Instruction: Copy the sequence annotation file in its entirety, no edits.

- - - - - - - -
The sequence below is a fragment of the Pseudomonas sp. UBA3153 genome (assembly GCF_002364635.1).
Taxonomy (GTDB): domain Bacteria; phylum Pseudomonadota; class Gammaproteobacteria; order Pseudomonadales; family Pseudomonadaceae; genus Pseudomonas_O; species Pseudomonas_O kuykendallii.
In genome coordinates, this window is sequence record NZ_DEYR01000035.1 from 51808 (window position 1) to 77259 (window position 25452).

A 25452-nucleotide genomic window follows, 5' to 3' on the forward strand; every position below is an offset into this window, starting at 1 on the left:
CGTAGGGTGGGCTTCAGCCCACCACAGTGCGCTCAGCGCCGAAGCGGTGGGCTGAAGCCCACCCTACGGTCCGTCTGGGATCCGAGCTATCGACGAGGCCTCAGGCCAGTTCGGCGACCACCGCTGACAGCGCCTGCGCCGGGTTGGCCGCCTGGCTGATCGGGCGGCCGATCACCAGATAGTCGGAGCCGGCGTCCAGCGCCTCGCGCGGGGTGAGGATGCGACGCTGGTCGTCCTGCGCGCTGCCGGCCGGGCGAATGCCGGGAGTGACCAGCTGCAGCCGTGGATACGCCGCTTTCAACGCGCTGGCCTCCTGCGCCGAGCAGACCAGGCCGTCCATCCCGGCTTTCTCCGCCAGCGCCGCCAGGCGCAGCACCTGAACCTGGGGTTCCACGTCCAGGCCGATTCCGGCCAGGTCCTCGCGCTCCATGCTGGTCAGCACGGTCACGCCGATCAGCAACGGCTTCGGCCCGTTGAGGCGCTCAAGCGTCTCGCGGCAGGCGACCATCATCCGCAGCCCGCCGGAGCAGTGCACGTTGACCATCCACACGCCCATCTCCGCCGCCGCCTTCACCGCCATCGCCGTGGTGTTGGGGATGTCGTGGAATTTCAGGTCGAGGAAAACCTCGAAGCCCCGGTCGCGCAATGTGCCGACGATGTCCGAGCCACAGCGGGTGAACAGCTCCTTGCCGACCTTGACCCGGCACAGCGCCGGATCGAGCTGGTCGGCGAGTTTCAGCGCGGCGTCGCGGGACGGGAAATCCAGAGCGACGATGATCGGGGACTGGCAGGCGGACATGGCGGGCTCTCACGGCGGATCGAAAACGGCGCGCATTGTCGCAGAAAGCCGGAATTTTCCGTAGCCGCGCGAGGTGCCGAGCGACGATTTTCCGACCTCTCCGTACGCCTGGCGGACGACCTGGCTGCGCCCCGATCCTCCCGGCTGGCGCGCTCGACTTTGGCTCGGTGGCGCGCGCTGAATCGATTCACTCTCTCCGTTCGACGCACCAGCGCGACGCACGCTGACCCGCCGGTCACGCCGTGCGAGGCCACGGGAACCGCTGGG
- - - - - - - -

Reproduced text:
The sequence below is a fragment of the Pseudomonas sp. UBA3153 genome (assembly GCF_002364635.1).
Taxonomy (GTDB): domain Bacteria; phylum Pseudomonadota; class Gammaproteobacteria; order Pseudomonadales; family Pseudomonadaceae; genus Pseudomonas_O; species Pseudomonas_O kuykendallii.
In genome coordinates, this window is sequence record NZ_DEYR01000035.1 from 51808 (window position 1) to 77259 (window position 25452).

A 25452-nucleotide genomic window follows, 5' to 3' on the forward strand; every position below is an offset into this window, starting at 1 on the left:
CGTAGGGTGGGCTTCAGCCCACCACAGTGCGCTCAGCGCCGAAGCGGTGGGCTGAAGCCCACCCTACGGTCCGTCTGGGATCCGAGCTATCGACGAGGCCTCAGGCCAGTTCGGCGACCACCGCTGACAGCGCCTGCGCCGGGTTGGCCGCCTGGCTGATCGGGCGGCCGATCACCAGATAGTCGGAGCCGGCGTCCAGCGCCTCGCGCGGGGTGAGGATGCGACGCTGGTCGTCCTGCGCGCTGCCGGCCGGGCGAATGCCGGGAGTGACCAGCTGCAGCCGTGGATACGCCGCTTTCAACGCGCTGGCCTCCTGCGCCGAGCAGACCAGGCCGTCCATCCCGGCTTTCTCCGCCAGCGCCGCCAGGCGCAGCACCTGAACCTGGGGTTCCACGTCCAGGCCGATTCCGGCCAGGTCCTCGCGCTCCATGCTGGTCAGCACGGTCACGCCGATCAGCAACGGCTTCGGCCCGTTGAGGCGCTCAAGCGTCTCGCGGCAGGCGACCATCATCCGCAGCCCGCCGGAGCAGTGCACGTTGACCATCCACACGCCCATCTCCGCCGCCGCCTTCACCGCCATCGCCGTGGTGTTGGGGATGTCGTGGAATTTCAGGTCGAGGAAAACCTCGAAGCCCCGGTCGCGCAATGTGCCGACGATGTCCGAGCCACAGCGGGTGAACAGCTCCTTGCCGACCTTGACCCGGCACAGCGCCGGATCGAGCTGGTCGGCGAGTTTCAGCGCGGCGTCGCGGGACGGGAAATCCAGAGCGACGATGATCGGGGACTGGCAGGCGGACATGGCGGGCTCTCACGGCGGATCGAAAACGGCGCGCATTGTCGCAGAAAGCCGGAATTTTCCGTAGCCGCGCGAGGTGCCGAGCGACGATTTTCCGACCTCTCCGTACGCCTGGCGGACGACCTGGCTGCGCCCCGATCCTCCCGGCTGGCGCGCTCGACTTTGGCTCGGTGGCGCGCGCTGAATCGATTCACTCTCTCCGTTCGACGCACCAGCGCGACGCACGCTGACCCGCCGGTCACGCCGTGCGAGGCCACGGGAACCGCTGGG